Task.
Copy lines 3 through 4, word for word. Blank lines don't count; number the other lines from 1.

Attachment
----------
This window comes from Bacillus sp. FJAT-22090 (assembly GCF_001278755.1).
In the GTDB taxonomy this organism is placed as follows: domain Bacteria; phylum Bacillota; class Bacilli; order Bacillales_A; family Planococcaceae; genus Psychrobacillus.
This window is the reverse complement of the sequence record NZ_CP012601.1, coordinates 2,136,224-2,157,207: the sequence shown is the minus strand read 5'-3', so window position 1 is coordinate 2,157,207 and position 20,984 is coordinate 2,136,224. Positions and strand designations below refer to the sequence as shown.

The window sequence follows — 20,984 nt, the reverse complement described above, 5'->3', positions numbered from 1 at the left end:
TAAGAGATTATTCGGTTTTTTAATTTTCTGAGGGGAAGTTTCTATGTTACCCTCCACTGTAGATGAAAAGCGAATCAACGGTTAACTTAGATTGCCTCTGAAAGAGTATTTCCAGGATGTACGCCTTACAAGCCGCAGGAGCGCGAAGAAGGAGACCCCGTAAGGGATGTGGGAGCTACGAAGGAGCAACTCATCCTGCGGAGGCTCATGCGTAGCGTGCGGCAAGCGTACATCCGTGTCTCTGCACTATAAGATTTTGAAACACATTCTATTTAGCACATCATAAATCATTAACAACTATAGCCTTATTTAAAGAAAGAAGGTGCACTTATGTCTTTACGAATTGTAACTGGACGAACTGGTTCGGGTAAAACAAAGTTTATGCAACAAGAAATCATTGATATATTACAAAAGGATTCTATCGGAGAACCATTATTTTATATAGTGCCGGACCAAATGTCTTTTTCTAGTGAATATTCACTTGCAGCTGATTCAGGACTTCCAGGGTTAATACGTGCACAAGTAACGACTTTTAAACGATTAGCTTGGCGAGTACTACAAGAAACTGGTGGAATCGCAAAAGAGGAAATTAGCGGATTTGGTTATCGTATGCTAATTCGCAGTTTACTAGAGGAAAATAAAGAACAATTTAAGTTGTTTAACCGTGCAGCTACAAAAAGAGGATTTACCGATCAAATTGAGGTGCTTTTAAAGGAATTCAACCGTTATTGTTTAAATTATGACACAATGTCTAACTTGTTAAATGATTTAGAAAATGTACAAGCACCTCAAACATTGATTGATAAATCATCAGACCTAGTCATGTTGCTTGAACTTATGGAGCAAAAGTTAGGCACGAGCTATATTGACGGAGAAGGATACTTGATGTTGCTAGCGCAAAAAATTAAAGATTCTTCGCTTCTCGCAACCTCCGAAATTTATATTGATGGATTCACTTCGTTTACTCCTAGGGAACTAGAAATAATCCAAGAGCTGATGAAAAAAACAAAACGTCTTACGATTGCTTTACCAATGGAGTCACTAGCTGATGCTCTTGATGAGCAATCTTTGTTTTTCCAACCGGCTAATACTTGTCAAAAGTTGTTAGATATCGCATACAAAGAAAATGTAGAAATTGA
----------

This window is the reverse complement of the sequence record NZ_CP012601.1, coordinates 2,136,224-2,157,207: the sequence shown is the minus strand read 5'-3', so window position 1 is coordinate 2,157,207 and position 20,984 is coordinate 2,136,224. Positions and strand designations below refer to the sequence as shown.

The window sequence follows — 20,984 nt, the reverse complement described above, 5'->3', positions numbered from 1 at the left end: